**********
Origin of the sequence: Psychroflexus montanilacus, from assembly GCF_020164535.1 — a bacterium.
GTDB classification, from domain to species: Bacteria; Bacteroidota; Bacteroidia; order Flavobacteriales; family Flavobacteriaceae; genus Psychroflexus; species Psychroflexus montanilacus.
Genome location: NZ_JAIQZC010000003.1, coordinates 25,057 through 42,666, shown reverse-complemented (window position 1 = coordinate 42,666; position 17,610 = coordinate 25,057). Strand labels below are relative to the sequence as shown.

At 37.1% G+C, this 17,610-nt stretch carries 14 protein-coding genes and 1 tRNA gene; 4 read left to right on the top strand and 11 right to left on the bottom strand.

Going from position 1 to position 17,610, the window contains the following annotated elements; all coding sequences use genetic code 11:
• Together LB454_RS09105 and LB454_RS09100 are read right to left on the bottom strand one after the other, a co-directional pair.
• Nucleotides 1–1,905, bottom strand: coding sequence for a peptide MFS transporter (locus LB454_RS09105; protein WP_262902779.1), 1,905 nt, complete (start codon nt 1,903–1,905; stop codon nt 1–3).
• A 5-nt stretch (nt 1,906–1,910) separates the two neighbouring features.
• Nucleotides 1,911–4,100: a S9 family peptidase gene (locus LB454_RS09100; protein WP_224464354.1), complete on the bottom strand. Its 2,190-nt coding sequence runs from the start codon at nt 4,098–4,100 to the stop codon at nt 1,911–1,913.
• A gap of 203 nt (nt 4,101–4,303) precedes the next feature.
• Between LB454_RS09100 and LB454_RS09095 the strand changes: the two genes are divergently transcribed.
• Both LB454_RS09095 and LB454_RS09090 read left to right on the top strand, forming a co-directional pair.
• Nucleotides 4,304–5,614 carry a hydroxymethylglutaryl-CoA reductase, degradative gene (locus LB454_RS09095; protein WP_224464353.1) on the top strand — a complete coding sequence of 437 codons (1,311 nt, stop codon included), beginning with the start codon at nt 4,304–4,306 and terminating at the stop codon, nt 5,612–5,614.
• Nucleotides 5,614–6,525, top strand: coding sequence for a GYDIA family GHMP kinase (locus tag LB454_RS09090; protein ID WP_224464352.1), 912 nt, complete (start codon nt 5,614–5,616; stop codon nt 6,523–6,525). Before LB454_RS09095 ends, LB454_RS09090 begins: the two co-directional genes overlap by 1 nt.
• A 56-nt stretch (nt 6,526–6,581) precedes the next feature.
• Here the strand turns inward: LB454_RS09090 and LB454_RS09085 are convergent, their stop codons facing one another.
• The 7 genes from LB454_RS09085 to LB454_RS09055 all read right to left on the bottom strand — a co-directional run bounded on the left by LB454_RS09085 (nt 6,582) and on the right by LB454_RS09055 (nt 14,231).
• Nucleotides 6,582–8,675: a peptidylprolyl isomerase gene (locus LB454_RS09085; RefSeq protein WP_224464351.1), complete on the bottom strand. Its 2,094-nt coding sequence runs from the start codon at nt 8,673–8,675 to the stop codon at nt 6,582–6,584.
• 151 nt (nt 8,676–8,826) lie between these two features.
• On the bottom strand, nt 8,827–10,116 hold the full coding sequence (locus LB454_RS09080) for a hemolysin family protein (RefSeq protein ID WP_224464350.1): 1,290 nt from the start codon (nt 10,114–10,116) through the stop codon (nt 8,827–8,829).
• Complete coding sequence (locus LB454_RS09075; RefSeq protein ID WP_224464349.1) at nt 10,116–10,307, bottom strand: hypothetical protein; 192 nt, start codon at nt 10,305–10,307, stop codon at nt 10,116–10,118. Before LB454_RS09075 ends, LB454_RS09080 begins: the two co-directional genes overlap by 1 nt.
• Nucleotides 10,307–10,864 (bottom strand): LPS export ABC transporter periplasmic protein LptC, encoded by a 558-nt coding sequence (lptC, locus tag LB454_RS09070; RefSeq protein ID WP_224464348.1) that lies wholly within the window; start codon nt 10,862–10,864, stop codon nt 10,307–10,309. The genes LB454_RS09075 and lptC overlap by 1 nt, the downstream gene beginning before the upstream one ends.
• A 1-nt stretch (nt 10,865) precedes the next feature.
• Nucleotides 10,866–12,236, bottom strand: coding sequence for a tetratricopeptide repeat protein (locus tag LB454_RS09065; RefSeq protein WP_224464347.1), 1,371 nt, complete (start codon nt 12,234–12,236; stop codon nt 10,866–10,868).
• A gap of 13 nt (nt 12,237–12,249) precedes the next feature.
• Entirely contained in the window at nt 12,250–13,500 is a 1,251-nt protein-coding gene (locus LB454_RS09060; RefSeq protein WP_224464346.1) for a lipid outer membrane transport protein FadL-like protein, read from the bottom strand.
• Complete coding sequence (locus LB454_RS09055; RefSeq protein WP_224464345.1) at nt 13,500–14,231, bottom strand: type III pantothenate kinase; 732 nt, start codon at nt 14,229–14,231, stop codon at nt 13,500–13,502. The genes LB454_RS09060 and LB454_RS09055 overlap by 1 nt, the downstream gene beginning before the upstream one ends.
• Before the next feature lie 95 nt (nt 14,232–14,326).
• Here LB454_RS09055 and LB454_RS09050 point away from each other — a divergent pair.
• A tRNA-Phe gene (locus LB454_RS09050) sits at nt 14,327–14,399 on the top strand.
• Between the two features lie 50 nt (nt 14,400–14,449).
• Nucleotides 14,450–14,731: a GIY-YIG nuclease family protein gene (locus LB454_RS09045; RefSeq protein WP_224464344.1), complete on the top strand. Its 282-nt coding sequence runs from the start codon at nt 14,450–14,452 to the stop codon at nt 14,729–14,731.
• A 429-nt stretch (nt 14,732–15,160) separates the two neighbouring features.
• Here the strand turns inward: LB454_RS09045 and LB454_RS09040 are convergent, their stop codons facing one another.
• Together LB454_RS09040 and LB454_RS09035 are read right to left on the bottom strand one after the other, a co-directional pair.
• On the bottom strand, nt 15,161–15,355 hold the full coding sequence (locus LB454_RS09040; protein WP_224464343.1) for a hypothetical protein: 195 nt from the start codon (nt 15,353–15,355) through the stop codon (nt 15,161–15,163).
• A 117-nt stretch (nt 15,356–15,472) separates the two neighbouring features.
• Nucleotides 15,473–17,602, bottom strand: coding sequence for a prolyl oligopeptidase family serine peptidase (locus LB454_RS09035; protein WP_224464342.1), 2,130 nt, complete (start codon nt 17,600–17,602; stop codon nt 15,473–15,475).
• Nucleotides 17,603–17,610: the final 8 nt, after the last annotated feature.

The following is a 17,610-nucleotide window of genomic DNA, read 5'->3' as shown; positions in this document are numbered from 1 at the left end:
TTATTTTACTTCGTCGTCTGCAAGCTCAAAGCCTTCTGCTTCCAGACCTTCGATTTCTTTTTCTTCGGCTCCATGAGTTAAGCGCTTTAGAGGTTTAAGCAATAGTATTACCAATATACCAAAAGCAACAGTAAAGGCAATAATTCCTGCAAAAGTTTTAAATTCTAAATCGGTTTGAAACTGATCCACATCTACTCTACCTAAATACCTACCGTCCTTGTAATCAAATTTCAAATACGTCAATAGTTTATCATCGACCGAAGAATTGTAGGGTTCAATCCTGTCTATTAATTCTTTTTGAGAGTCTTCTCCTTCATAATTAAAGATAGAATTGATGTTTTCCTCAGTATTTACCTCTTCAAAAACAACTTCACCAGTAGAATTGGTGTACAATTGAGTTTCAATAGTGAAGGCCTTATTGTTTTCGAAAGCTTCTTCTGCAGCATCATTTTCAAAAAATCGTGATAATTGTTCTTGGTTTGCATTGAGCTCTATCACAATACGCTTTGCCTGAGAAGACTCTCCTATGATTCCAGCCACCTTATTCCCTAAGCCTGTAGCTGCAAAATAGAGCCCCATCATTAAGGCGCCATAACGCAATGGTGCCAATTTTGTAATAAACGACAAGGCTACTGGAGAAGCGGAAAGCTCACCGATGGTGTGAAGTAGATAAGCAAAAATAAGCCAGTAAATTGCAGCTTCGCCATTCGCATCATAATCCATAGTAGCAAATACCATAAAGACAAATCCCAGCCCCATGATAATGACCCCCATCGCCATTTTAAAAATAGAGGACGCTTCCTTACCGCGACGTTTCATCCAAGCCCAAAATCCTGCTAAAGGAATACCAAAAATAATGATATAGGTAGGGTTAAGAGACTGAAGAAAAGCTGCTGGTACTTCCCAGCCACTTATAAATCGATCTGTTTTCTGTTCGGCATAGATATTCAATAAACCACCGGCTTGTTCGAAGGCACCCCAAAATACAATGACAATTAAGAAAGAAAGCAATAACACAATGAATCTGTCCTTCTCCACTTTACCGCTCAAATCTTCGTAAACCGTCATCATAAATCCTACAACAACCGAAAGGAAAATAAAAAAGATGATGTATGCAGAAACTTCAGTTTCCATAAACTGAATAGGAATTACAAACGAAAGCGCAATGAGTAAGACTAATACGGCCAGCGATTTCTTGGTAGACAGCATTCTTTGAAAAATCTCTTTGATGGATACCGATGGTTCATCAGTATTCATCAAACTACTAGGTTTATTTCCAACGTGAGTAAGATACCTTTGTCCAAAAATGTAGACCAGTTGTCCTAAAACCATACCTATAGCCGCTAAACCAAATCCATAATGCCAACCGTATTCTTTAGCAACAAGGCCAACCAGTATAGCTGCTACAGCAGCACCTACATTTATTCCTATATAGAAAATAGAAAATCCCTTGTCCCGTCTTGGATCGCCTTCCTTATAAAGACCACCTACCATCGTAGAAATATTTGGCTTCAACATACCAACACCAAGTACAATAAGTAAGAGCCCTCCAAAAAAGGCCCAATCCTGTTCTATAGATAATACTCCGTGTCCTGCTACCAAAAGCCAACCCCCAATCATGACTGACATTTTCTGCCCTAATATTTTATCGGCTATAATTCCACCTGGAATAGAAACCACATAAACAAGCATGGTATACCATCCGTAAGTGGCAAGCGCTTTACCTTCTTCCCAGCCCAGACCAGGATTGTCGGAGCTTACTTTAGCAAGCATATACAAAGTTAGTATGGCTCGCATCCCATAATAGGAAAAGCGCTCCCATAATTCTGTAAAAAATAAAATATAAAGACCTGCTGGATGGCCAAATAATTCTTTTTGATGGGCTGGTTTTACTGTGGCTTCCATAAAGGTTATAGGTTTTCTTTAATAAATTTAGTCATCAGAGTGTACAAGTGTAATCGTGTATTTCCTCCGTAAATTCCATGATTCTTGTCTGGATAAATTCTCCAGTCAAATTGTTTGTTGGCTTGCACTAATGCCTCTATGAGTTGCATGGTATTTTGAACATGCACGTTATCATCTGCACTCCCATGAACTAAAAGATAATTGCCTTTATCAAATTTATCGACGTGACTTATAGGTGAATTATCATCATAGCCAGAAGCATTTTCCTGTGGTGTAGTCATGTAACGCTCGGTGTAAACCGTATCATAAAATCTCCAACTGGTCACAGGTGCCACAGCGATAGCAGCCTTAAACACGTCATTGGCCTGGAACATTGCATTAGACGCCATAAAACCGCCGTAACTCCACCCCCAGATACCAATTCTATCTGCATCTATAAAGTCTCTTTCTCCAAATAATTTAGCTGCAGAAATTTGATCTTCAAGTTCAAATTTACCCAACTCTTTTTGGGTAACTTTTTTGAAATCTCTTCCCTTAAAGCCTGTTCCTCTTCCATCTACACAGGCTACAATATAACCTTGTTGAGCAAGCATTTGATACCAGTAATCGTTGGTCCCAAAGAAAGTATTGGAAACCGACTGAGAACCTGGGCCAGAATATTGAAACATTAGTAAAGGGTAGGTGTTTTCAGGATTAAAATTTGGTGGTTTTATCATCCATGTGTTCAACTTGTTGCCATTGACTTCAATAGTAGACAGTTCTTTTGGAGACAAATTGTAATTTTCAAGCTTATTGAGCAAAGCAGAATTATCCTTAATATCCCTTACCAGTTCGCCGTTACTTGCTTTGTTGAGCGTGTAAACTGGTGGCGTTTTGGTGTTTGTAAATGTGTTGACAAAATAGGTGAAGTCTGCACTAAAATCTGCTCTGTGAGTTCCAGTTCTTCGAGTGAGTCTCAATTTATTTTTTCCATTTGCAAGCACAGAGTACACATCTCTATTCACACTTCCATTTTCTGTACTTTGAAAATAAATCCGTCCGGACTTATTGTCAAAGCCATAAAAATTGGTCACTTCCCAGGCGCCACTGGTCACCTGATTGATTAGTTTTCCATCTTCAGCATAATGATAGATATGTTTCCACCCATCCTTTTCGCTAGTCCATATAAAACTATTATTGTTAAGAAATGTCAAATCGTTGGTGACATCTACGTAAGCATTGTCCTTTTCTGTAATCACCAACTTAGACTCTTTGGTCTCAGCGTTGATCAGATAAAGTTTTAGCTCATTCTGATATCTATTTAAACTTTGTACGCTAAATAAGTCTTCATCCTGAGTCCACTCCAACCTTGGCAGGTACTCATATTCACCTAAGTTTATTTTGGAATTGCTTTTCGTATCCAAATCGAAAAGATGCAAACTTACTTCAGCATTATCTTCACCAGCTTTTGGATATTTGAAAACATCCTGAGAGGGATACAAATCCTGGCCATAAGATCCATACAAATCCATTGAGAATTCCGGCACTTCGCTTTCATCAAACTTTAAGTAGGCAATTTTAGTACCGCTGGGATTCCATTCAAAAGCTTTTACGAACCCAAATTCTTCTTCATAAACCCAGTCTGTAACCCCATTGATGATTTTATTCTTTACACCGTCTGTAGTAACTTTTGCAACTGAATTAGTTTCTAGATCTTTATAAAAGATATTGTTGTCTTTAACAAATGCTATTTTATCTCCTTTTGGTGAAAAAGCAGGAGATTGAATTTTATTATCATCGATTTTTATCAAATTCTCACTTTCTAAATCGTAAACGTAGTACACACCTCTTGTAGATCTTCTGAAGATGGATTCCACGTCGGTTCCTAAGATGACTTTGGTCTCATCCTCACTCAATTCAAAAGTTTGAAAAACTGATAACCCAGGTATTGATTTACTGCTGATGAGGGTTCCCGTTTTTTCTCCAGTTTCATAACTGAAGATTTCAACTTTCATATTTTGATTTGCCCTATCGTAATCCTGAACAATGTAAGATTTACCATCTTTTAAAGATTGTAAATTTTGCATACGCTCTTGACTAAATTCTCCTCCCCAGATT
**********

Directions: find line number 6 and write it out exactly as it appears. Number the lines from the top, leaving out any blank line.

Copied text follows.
• Together LB454_RS09105 and LB454_RS09100 are read right to left on the bottom strand one after the other, a co-directional pair.